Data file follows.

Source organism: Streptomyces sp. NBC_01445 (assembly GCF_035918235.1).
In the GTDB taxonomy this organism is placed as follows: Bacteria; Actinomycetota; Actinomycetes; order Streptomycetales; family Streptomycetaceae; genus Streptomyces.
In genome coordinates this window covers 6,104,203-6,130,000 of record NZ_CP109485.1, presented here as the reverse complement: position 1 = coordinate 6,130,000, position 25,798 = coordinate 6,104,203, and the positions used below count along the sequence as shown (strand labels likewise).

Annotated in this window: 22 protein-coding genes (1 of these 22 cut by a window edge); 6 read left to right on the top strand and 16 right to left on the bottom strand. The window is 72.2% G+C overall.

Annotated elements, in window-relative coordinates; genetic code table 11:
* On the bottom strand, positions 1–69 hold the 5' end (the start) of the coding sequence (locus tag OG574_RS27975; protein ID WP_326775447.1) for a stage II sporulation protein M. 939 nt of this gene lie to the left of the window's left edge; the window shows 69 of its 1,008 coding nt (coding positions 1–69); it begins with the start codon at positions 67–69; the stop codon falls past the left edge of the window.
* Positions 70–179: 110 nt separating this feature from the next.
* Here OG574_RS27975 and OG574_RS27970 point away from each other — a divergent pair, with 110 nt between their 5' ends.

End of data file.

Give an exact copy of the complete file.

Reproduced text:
Source organism: Streptomyces sp. NBC_01445 (assembly GCF_035918235.1).
In the GTDB taxonomy this organism is placed as follows: Bacteria; Actinomycetota; Actinomycetes; order Streptomycetales; family Streptomycetaceae; genus Streptomyces.
In genome coordinates this window covers 6,104,203-6,130,000 of record NZ_CP109485.1, presented here as the reverse complement: position 1 = coordinate 6,130,000, position 25,798 = coordinate 6,104,203, and the positions used below count along the sequence as shown (strand labels likewise).

Annotated in this window: 22 protein-coding genes (1 of these 22 cut by a window edge); 6 read left to right on the top strand and 16 right to left on the bottom strand. The window is 72.2% G+C overall.

Annotated elements, in window-relative coordinates; genetic code table 11:
* On the bottom strand, positions 1–69 hold the 5' end (the start) of the coding sequence (locus tag OG574_RS27975; protein ID WP_326775447.1) for a stage II sporulation protein M. 939 nt of this gene lie to the left of the window's left edge; the window shows 69 of its 1,008 coding nt (coding positions 1–69); it begins with the start codon at positions 67–69; the stop codon falls past the left edge of the window.
* Positions 70–179: 110 nt separating this feature from the next.
* Here OG574_RS27975 and OG574_RS27970 point away from each other — a divergent pair, with 110 nt between their 5' ends.